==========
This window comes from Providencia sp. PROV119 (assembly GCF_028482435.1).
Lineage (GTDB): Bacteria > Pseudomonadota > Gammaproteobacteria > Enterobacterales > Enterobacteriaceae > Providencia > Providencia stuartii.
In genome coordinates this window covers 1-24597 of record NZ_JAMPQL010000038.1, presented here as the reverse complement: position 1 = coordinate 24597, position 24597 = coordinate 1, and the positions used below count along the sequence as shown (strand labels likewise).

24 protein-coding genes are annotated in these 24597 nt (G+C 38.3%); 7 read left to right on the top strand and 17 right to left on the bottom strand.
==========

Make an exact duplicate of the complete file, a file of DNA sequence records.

This window comes from Providencia sp. PROV119 (assembly GCF_028482435.1).
Lineage (GTDB): Bacteria > Pseudomonadota > Gammaproteobacteria > Enterobacterales > Enterobacteriaceae > Providencia > Providencia stuartii.
In genome coordinates this window covers 1-24597 of record NZ_JAMPQL010000038.1, presented here as the reverse complement: position 1 = coordinate 24597, position 24597 = coordinate 1, and the positions used below count along the sequence as shown (strand labels likewise).

24 protein-coding genes are annotated in these 24597 nt (G+C 38.3%); 7 read left to right on the top strand and 17 right to left on the bottom strand.